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Asia markets close mixed as oil prices rise, traders watch central banks

  • Markets awaited speeches from key central bank officials, although analysts said it is unlikely that new revelations on monetary policy will unfold.
  • Investors digested the outcomes of the first meeting between U.S. President Donald Trump and Indian Prime Minister Narendra Modi.

Markets in Asia closed mixed on Monday as traders watched for signals from central bankers' speeches.

The Nikkei 225 rose 0.36 percent, or 71.74 points, to end at 20,225.09, while South Korea's benchmark Kospi index reversed earlier losses to close 0.14 percent, or 3.29 points, higher at 2,391.95.

The S&P/ASX 200 declined 0.1 percent, or 5.962 points, but finished off session lows at 5,714.2.

Greater China markets were mixed. Hong Kong's Hang Seng Index gave up earlier gains to trade lower by 0.07 percent at 3:03 p.m. HK/SIN. The Shanghai Composite closed up by 0.19 percent, or 6.0708 points, at 3,191.5147, and the Shenzhen Composite inched higher by 0.092 percent, or 1.7408 points, to end at 1,898.5354.

Markets in Indonesia were closed for a public holiday.

Symbol
Name
Price
 
Change
%Change
NIKKEI
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HSI
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ASX 200
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SHANGHAI
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KOSPI
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CNBC 100
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The markets were keeping an eye on potential developments in central bank rhetoric, with the European Central Bank Forum currently taking place in Portugal and Federal Reserve Chair Janet Yellen due to speak in London on Tuesday.

"Despite the plethora of central bankers on tap, it's unlikely there will be any revelations on monetary policy forthcoming. And given the proximity to the recent Federal Open Market Committee (meeting), there will certainly be no back pedaling from Dr. Yellen," OANDA senior trader Stephen Innes said in a Tuesday note.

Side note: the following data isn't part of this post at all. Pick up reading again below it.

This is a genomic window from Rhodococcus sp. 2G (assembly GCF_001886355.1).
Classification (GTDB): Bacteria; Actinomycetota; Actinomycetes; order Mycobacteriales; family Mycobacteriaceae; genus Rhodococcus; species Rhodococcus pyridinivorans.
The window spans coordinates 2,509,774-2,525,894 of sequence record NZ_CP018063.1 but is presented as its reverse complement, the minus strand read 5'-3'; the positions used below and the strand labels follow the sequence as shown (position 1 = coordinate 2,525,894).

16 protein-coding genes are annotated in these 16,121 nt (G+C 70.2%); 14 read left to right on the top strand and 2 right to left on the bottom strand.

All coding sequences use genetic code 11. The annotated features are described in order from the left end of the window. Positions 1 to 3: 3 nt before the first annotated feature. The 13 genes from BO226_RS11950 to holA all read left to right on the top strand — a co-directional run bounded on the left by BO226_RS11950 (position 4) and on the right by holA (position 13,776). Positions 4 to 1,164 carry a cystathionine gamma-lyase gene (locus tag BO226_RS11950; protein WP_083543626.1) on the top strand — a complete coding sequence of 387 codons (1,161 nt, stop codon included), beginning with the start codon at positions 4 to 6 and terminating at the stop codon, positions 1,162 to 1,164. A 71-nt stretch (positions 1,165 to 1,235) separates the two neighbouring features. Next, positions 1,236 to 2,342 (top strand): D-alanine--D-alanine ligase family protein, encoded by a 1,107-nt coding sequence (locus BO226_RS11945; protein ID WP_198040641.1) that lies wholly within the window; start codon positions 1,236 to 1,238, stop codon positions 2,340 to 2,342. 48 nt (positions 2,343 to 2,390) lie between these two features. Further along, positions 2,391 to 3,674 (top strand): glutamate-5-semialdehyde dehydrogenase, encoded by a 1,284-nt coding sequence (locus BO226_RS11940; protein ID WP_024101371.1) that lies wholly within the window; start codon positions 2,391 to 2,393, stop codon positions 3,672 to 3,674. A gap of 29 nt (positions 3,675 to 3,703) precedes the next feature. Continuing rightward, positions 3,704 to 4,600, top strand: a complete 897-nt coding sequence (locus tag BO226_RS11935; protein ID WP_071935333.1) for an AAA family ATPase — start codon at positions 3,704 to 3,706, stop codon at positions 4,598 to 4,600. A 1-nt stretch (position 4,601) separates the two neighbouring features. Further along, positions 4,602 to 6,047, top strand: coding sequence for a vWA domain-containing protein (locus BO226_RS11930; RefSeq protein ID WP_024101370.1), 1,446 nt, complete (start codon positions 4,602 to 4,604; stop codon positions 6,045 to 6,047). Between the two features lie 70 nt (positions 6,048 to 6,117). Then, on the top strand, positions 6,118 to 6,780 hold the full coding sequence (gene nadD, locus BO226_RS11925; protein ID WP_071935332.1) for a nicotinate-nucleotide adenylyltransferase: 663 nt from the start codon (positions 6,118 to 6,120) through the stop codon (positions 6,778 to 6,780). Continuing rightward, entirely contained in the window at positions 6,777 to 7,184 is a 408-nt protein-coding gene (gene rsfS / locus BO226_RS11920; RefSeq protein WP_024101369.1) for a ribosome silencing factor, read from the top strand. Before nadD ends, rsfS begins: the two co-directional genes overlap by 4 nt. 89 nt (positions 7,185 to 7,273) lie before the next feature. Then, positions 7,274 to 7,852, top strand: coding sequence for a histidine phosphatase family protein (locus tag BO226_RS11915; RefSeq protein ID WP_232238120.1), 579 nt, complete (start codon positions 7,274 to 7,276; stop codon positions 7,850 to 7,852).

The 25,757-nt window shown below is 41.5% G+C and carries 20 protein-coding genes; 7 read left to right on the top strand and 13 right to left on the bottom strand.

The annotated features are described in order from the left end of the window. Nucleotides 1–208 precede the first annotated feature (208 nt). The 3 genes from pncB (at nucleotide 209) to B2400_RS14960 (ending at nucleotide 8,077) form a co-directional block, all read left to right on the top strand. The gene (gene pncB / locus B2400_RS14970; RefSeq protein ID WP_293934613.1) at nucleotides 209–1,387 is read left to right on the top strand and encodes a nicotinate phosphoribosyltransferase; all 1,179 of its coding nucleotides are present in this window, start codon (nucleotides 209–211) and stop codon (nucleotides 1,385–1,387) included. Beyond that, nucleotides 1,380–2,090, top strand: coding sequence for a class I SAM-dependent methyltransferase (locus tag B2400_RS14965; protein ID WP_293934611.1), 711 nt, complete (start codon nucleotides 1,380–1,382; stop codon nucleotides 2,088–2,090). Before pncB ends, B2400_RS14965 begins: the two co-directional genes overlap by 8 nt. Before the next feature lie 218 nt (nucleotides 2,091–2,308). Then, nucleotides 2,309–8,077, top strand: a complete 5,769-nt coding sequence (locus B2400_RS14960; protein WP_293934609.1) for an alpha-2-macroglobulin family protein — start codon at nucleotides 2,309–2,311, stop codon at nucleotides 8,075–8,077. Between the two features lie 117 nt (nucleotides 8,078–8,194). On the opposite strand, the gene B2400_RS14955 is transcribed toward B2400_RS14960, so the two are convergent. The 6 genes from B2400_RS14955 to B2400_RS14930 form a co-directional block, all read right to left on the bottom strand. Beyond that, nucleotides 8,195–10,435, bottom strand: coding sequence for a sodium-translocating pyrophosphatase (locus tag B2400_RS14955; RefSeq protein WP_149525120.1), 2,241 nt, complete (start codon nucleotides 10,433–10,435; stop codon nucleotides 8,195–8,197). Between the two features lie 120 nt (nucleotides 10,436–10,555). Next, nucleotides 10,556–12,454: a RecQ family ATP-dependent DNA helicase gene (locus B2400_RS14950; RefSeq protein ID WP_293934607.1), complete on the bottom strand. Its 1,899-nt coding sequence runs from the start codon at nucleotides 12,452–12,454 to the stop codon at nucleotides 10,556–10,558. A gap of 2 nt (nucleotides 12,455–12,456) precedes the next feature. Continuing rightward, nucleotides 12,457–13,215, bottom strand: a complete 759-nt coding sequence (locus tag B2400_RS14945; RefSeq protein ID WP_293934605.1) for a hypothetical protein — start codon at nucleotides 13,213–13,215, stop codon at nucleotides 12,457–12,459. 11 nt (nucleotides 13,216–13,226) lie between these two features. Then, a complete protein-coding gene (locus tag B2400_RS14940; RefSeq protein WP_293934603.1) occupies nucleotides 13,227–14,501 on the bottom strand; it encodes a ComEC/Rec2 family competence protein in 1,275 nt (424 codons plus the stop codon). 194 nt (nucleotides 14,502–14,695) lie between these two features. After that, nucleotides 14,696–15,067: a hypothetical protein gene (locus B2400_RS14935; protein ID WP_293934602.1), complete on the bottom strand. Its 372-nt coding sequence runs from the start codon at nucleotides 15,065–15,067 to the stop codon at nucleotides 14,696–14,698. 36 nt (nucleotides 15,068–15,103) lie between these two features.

Investors also digested the outcome of the first meeting between Indian Prime Minister Narendra Modi and U.S. President Donald Trump, which took place on Monday U.S. time. The two leaders discussed issues relating to trade and defense.

A significant number of small-cap Hong Kong shares across sectors sold off. Greater China Professional Services tumbled by 93.81 percent and China Jicheng plunged 93.93 percent. Despite the steep falls, the Hang Seng Stock Connect Hong Kong SmallCap Index was down by just 0.22 percent.

Hao Hong, managing director and head of research at BOCOM International, told CNBC that the sell-off looked like a liquidation of positions triggered by margin call.

"It was difficult to speculate what the trigger was. The Hong Kong Exchange has denied that it proposed to delist some shell companies. Some of the companies plunging today were flagged by (the media) to have accounting issues."

Japan's Toshiba could sign an agreement for the sale of its memory chip unit to a government-led consortium as soon as Tuesday, the Nikkei reported. Western Digital, which jointly runs Toshiba's main semiconductor plant, remains opposed to the sale. Toshiba shares declined 1.74 percent to close at 293 yen each.

Australian natural healthcare company Blackmores announced that the company's chief executive officer would be leaving. The company has asked Marcus Blackmore, its director, to take on the interim CEO position. Shares of the company closed down 4.41 percent at 89.81 Australian dollars each.

In energy news, oil prices climbed for the fourth straight session even though increasing crude production and oversupply worries persisted. Brent crude futures gained 0.89 percent to trade at $46.24 a barrel and U.S. crude futures rose 0.81 percent to trade at $43.73.

In currency news, the dollar index, which measures the greenback against a basket of currencies, was a tad softer at 97.293 at 2:45 p.m. HK/SIN, compared with levels around the 97.4 handle seen in the last session.

Against the yen, the dollar strengthened to trade near a five-week high earlier in the session. The dollar/yen ceded some gains to last trade at 111.67.

Gold prices tumbled by almost $20 an ounce during London trading hours in the previous session. More than 1.8 million ounces of the yellow metal were traded within one minute, which was more than volumes traded during recent risk events, said ANZ Senior Economist Cherelle Murphy in a note. The move was possibly due to a mistake or human error, Reuters reported. Spot gold last traded at $1,242.40.

On Wall Street, stocks closed mixed after big name technology stocks traded lower. The Dow Jones industrial average closed up 0.07 percent, or 14.79 points, at 21,409.55, the S&P 500 edged higher by 0.03 percent, or 0.77 point, to end at 2,439.07 and the Nasdaq declined 0.29 percent, or 18.1 points, to close at 6,247.15.